Ning Feng, 1st Prize Winner of the Paganini Competition 2006, performs Paganini’s Violin Concerto No. 1 and Vieuxtemps Violin Concerto No. 4. His violin is the Stradivari ‘MacMillan’, 1721.
This is his second recording with OSPA – Orquesta Sinfonica del Principado de Asturias – under the baton of conductor Rossen Milanov. The previous album ‘Apasionado‘ received excellent reviews, Gramophone: “(…) a dazzling left hand and a firm, rich tone which one cannot help but admire (…)”.
Paganini Violin Concerto No. 1
Paganini composed all his pieces for violin and orchestra for his own use, keeping them secretly stowed away. Consequently, most were published only after his death, and some not until recent decades. The first of his six violin concertos is a virtuosic tour de force, demonstrating not only his incredible technical command but also his great talent for melody and drama. It breathes the spirit of Rossini, whose operas were enormously popular at the time. Originally composed in the key of E flat major, Paganini tuned his violin a semitone up so that he could play in D major, as it were, and thus execute complicated double stops that are impossible in E flat while producing a brighter sound from his instrument. It was partly for this reason that contemporaries said the concerto was ‘unplayable’. Today the work is always performed in D major.
Vieuxtemps Violin Concerto No. 4
The next piece was written by the son of a weaver, amateur violinist and violin maker from Belgian Verviers named Henri Vieuxtemps (1820-1882). A child prodigy, he enjoyed an outstanding career as a violinist from the age of six, studying in Vienna and Paris (with Charles de Bériot) and touring Europe, Russia and the USA. From 1871 he was an influential teacher at the Brussels conservatory, where his pupils included Eugène Ysaÿe. But within two years, in 1873, a stroke caused lameness in his right arm, and Vieuxtemps was forced to withdraw from teaching. He spent his final years composing in a sanatorium in Algeria, where his daughter had settled with her husband. Vieuxtemps was greatly admired by contempories such as Berlioz and Paganini, whom he met in London. When Robert Schumann heard him in Leipzig in 1834, he described the fourteen-year-old’s playing as magical and compared him with Paganini. That was during a tour of Germany and Austria, when Vieuxtemps was accompanied by his father. After playing Beethoven’s Violin Concerto in Vienna, he decided to stay there for some time to study composition with Simon Sechter, under whom Anton Bruckner was later to study counterpoint. After his London debut in 1834, Vieuxtemps pursued his composition studies with Anton Reicha in Paris, the fruits of which are particularly evident in his First Violin Concerto, dating from 1836 (and later published as no. 2). The Fourth Violin Concerto in D minor opus 31, on this recording, was Vieuxtemps’ own favourite concerto. He composed it when employed as a court violinist in Saint Petersburg (1846-1851).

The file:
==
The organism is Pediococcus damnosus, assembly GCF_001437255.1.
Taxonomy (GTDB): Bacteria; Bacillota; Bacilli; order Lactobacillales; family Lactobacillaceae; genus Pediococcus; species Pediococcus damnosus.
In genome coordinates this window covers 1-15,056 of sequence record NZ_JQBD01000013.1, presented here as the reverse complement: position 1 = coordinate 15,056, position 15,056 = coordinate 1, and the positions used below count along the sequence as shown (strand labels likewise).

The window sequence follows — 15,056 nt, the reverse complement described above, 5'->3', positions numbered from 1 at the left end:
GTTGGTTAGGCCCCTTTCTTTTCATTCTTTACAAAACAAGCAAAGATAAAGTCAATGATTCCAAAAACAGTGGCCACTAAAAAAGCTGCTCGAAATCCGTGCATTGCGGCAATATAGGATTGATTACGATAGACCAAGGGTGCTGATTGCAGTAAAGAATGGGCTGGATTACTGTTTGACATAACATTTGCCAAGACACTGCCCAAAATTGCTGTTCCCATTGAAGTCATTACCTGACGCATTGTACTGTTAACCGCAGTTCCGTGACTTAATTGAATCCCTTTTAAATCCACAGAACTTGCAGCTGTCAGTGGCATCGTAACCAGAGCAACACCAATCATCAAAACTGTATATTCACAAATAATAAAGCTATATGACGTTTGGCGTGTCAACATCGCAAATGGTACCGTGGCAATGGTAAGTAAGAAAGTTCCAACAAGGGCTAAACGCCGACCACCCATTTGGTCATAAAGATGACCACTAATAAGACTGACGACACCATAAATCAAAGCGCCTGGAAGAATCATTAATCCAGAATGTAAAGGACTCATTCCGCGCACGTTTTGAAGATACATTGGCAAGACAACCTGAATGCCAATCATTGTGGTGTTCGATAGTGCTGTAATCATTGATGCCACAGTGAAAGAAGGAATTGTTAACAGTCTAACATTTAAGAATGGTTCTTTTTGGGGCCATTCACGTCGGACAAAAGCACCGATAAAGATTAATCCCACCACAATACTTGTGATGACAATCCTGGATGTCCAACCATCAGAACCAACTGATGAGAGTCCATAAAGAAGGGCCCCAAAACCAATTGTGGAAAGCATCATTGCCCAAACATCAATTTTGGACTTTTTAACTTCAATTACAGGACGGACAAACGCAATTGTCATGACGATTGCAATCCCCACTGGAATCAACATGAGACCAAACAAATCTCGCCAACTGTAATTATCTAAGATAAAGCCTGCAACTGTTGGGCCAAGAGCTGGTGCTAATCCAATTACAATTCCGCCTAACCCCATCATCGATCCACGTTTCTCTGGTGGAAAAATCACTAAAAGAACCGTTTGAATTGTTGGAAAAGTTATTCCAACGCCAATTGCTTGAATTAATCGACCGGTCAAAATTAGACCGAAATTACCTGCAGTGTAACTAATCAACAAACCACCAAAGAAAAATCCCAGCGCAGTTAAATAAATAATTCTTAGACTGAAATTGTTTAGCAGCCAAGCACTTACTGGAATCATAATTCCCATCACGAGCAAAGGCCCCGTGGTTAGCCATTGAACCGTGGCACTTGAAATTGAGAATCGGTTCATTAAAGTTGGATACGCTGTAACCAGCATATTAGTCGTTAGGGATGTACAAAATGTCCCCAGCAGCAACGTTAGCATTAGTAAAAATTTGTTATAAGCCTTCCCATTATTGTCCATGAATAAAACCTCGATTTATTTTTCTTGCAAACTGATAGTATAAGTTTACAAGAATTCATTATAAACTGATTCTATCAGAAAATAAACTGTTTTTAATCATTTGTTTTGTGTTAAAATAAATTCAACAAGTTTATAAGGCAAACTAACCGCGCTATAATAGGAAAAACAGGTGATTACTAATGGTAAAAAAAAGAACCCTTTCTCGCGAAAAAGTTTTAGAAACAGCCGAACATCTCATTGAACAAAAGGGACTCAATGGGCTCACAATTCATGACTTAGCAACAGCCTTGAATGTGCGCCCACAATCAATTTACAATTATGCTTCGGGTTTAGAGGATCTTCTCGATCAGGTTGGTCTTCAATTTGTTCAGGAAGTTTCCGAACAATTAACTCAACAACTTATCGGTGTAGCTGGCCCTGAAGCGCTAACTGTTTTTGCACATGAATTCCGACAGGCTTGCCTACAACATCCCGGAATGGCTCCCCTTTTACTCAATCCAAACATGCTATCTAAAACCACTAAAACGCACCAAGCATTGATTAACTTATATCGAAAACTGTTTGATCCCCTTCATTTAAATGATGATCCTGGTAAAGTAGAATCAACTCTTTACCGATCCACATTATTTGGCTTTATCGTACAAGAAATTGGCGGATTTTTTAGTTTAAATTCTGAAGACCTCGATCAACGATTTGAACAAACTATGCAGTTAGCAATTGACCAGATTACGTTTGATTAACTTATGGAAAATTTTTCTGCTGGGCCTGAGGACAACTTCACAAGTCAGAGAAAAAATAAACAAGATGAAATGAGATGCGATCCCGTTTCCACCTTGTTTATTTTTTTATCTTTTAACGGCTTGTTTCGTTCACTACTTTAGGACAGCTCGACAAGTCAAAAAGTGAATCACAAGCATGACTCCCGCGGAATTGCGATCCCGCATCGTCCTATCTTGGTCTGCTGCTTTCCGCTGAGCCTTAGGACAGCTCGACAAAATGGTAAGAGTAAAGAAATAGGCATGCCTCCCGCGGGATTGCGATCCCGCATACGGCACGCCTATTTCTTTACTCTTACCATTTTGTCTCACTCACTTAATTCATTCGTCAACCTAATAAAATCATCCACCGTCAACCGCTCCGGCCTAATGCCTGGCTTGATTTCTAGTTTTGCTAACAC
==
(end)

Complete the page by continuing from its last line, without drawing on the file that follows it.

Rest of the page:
Total time: 01:07:54
Van den Hul
Horus, Merging Technologies
Jared Sacks, Tom Caulfield (DSD 512)
Bruel & Kjaer 4006, Schoeps
Rens Heijnis, custom design
DSD 512 Stereo files created by Tom Caulfield at the NativeDSD Mastering Lab using Jussi Laako's latest EC modulators from Signalyst
|Original Recording Format|
Jared Sacks, Tom Caulfield
Auditorio Palacio de Congresos Príncipe Felipe, Oviedo, Spain
Pyramix, Merging Technologies
|Recording Type & Bit Rate||
|Release Date||July 26, 2019|
(…) Het spel van Ning Feng roept herinneringen op aan dat van Heifetz, met een snel vibrato, een slanke toon en een griezelig zuivere intonatie. Ning Feng probeert op geen enkele wijze zijn grote voorganger te imiteren, en hoeft zich in de vergelijking nergens zorgen over te maken. Voor moderne oren geeft de superieure opnamekwaliteit (en een versie zonder coupures) hem bovendien een voorsprong op de oude meester.
(…) Wie in de discografische historie van deze werken duikt stuit onvermijdelijk op Jascha Heifetz, die onsterfelijk werd met juist deze werken. Ning Feng hoeft zich nergens zorgen over te maken. Hij probeert op geen enkele wijze zijn grote voorganger te imiteren, integendeel zelfs, en de superieure opnamekwaliteit geeft Ning Feng een voorsprong op de oude meester.
(…) Une efficacité expressive étonnante (…)
BBC Music Magazine
So complete is his command of every parameter that after a while one almost forgets the strenuous difficulty involved. (…) Fengs finest release to date, captured in alluringly natural sound. (…)
The Chinese violinist’s distinctive, honey-sweet timbre suits these two contrasting showcases by virtuoso violinist-composers to perfection: Feng wears their often fearsome technical demands disarmingly lightly, and is fully alive to the operatic qualities of the Paganini in particular, phrasing bel canto melodies and filigree passagework like a nineteenth-century diva at the top of her game.
(…) he executes all difficulties without apparently breaking sweat, pace the two garbled passages of descending semiquaver triplets in the finale. (…) Feng produces playing of real poetry, with a firm, burnished tone. The duet with the horns in the first movement is nicely done. Even better is the duet with the harp in the second movement
De violist Ning Feng (1982) staat garant voor vuurwerk op de viool. Hij weet echter ook de lyriek op een onnavolgbare wijze glans te geven. (…) Zijn inlevingsvermogen en soevereine techniek staan garant voor magische momenten. (…) Wat zou het mooi zijn wanneer Ning Feng zich in de toekomst met zijn Spaanse orkestvrienden eens zou werpen op de overige zes concerten van Vieuxtemps. (…)
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